Award-winning author drew on own experiences

Mary Lee Settle, novelist and founder of the Pen/Faulkner award for fiction, has died from lung cancer. She was 87.

Settle died on Tuesday at her home in Ivy, said Jessica Neely, executive director of the Washington, DC-based Pen/Faulkner award. Settle founded the annual award in 1981 to honour the best work of fiction by an American author.

While Settle won the National Book award in 1978 for Blood Tie, a novel about Europeans and American expatriates living in Turkey, she was perhaps best known for The Beulah Quintet.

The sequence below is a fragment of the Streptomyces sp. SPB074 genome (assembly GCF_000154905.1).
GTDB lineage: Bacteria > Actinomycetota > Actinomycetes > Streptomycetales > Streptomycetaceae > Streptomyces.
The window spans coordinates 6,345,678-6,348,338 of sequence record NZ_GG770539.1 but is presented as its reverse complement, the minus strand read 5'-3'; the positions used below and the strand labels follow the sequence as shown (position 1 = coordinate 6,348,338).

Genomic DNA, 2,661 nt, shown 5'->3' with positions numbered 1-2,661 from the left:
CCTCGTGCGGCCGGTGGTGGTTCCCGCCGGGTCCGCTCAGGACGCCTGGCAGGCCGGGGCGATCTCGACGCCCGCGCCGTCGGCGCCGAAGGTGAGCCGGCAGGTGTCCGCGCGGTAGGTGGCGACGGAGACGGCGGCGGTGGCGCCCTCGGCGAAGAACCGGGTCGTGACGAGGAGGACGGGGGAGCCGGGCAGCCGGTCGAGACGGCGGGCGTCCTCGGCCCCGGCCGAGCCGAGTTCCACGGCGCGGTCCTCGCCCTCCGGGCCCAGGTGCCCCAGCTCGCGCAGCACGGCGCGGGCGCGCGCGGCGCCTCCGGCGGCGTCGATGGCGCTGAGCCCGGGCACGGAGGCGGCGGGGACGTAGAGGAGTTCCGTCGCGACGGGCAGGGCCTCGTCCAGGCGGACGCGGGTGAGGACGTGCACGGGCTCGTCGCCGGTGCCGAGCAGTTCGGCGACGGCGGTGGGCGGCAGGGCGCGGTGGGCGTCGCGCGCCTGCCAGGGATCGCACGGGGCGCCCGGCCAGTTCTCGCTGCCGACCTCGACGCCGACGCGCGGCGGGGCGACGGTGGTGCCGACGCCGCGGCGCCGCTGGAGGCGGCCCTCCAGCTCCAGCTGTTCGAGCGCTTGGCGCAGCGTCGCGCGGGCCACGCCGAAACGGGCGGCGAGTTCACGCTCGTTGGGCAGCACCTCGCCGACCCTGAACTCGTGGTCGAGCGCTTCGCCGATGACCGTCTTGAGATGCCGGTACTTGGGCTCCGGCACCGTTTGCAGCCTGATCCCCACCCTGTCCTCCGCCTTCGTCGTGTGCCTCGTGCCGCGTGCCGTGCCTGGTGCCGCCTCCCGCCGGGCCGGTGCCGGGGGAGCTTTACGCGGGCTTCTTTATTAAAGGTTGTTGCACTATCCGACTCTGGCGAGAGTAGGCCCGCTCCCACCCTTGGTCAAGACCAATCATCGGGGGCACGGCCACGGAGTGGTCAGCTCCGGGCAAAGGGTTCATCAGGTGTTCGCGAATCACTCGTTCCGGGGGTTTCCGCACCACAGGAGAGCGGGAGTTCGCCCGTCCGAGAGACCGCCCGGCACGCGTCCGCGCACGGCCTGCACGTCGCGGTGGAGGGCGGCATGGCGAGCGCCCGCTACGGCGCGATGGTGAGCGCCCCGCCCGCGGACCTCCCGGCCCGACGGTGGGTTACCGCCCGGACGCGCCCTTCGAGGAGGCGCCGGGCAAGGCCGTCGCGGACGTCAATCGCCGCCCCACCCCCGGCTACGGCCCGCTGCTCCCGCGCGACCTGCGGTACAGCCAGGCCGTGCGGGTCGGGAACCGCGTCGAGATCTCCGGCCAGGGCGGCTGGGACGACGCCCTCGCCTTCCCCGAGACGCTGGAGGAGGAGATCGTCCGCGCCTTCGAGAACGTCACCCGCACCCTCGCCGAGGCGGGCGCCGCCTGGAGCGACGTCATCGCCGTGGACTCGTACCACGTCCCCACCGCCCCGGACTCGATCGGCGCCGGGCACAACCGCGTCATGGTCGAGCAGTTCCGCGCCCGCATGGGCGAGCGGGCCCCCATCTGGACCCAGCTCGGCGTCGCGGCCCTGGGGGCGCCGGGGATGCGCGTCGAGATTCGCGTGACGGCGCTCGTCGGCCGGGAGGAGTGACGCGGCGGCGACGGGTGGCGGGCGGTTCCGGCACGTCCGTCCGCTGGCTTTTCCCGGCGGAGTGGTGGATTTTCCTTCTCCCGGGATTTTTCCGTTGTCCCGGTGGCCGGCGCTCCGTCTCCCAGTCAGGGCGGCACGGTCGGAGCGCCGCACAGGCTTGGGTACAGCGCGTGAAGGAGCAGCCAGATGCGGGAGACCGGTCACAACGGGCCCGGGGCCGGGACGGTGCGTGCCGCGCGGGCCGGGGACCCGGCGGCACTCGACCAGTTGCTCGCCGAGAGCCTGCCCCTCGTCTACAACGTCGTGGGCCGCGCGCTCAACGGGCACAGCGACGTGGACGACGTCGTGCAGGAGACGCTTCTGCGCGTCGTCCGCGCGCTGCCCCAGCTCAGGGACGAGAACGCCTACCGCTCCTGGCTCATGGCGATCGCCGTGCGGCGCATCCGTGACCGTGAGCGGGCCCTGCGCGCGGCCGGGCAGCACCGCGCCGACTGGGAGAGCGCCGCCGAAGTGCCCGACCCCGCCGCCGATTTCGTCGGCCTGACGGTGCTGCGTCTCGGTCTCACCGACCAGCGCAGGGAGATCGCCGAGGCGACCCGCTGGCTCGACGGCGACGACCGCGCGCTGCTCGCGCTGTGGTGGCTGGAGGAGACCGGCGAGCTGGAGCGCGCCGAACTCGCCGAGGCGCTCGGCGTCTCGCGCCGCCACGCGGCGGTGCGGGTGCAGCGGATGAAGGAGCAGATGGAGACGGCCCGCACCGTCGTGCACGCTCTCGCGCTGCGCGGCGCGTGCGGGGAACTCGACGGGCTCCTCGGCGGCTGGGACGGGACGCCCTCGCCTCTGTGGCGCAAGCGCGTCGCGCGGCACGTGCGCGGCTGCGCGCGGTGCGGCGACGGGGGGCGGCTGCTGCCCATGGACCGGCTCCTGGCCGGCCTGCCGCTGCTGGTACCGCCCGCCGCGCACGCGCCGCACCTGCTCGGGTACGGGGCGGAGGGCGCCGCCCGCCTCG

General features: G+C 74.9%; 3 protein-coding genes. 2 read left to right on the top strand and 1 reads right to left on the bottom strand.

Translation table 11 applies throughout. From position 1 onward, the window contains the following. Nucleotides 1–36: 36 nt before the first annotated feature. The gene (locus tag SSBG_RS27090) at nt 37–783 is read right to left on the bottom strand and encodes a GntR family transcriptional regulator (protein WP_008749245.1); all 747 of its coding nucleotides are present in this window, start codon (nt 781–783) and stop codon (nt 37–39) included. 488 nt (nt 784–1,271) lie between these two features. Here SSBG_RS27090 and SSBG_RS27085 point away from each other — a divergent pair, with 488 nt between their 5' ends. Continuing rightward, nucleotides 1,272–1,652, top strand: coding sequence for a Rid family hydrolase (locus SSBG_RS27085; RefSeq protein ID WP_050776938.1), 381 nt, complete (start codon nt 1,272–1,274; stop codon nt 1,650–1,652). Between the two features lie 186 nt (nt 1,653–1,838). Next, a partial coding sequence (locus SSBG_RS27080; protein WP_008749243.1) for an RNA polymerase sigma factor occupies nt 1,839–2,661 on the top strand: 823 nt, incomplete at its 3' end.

The five-book series traces a family’s history from 17th-century England to West Virginia in the 1980s.

Born in Charleston, West Virginia, Settle said she drew on her experiences living in West Virginia and Kentucky coal towns for her work.

Settle’s first novel, The Lover Eaters, was published in 1954.

She wrote more than a dozen books, several plays and children’s books.—Sapa-AP

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